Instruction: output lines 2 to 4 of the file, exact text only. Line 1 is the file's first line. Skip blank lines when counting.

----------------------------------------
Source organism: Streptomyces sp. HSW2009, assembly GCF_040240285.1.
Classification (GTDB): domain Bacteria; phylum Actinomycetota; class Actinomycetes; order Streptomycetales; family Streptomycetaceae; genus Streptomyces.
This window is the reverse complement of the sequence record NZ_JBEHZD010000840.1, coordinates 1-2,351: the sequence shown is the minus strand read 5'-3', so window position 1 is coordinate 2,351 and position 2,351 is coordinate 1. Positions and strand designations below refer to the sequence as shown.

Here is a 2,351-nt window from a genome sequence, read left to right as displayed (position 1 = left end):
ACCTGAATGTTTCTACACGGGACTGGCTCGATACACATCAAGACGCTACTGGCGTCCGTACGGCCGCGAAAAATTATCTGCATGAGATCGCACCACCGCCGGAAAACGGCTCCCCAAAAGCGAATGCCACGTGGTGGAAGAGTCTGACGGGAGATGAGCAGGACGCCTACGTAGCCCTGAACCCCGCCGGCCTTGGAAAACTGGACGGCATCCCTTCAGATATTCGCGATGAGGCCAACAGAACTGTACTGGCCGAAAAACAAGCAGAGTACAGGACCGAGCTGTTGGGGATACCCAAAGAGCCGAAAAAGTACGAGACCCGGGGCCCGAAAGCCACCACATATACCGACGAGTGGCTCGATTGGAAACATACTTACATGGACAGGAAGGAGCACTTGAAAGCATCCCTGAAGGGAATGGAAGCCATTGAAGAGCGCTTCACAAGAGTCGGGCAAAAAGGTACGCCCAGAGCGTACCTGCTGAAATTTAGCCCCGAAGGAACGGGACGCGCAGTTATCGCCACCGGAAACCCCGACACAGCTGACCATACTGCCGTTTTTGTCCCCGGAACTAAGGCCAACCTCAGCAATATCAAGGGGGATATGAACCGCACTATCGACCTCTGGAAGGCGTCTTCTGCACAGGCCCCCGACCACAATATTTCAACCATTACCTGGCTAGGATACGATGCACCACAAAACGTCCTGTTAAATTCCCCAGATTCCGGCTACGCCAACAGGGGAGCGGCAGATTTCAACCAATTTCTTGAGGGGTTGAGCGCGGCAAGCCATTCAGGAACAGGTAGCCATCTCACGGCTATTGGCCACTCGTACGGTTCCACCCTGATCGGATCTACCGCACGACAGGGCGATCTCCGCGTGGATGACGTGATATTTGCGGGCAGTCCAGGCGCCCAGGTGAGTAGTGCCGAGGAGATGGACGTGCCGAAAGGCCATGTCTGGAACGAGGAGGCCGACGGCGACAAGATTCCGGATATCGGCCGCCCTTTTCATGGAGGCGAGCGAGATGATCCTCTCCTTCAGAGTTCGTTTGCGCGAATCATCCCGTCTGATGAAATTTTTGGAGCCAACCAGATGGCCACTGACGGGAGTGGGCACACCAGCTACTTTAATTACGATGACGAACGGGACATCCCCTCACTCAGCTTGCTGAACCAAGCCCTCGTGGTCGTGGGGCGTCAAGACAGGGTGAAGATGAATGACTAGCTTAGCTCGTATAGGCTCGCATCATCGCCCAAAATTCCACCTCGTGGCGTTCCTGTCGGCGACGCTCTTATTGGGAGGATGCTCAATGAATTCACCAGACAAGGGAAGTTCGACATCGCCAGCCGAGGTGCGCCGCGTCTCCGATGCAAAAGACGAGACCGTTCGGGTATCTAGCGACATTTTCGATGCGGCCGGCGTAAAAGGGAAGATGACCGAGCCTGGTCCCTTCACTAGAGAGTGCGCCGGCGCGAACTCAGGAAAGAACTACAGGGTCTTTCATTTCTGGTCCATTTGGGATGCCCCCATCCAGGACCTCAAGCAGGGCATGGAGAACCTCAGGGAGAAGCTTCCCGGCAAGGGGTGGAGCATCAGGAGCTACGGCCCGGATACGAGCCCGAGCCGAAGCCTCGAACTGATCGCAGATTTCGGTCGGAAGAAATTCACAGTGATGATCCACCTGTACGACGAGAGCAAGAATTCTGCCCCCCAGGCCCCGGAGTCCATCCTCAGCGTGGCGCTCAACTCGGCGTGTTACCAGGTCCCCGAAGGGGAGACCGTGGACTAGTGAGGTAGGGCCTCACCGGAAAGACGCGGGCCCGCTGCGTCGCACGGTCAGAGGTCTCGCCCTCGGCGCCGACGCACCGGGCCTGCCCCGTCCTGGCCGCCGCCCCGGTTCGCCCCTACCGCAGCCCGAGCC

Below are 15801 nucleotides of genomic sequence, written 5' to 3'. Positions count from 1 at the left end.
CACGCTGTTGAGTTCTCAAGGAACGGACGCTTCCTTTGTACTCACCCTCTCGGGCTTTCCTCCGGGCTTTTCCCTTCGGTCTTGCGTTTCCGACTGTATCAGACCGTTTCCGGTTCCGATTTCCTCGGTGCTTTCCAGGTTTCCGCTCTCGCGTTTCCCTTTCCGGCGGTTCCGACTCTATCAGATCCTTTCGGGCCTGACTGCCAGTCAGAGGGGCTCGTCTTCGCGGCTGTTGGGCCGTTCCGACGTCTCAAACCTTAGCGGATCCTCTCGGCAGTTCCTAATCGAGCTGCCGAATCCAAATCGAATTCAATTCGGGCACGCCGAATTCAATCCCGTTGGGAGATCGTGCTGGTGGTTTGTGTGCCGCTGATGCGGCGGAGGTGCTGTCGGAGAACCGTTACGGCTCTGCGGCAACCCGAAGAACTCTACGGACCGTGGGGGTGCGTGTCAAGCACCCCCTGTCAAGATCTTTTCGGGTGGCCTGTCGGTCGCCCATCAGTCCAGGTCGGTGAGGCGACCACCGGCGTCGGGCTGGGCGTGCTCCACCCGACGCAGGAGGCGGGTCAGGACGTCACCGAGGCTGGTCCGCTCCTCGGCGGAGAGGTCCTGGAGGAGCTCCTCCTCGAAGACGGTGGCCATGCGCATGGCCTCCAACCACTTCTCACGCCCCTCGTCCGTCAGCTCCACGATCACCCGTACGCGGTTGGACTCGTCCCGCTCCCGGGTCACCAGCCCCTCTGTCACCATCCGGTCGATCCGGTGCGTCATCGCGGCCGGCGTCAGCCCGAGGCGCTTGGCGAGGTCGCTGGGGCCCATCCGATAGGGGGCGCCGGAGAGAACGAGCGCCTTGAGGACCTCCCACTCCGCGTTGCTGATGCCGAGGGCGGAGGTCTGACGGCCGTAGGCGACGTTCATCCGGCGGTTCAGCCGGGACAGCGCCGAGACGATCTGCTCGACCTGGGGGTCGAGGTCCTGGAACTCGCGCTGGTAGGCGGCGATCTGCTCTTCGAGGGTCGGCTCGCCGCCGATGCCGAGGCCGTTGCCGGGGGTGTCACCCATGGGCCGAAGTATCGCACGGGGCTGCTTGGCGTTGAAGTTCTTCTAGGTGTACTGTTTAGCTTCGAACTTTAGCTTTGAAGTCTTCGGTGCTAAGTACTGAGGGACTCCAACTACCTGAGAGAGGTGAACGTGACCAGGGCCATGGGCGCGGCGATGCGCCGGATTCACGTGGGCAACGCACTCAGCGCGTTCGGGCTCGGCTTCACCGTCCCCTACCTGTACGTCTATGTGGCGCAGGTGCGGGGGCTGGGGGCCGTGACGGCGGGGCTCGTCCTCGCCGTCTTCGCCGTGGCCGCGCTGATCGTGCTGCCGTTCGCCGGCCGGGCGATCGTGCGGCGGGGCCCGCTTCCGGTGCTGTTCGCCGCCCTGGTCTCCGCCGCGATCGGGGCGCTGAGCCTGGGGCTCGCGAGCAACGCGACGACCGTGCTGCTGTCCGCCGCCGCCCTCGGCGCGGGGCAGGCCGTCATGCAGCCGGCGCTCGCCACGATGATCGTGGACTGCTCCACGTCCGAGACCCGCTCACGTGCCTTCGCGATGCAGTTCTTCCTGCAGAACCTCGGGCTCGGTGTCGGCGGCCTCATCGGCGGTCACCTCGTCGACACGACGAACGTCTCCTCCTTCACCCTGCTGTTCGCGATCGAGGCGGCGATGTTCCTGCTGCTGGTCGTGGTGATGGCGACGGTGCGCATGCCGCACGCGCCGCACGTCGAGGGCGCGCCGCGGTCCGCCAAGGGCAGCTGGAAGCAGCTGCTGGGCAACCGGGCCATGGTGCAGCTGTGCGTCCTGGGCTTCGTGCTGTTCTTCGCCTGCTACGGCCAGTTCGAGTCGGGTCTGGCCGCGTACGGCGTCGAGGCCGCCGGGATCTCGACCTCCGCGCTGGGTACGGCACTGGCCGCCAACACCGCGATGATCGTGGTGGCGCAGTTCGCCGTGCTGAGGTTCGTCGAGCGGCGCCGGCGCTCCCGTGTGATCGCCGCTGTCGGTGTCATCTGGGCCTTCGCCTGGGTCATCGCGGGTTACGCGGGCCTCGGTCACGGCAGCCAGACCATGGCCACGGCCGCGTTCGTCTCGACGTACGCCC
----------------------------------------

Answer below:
Classification (GTDB): domain Bacteria; phylum Actinomycetota; class Actinomycetes; order Streptomycetales; family Streptomycetaceae; genus Streptomyces.
This window is the reverse complement of the sequence record NZ_JBEHZD010000840.1, coordinates 1-2,351: the sequence shown is the minus strand read 5'-3', so window position 1 is coordinate 2,351 and position 2,351 is coordinate 1. Positions and strand designations below refer to the sequence as shown.

Here is a 2,351-nt window from a genome sequence, read left to right as displayed (position 1 = left end):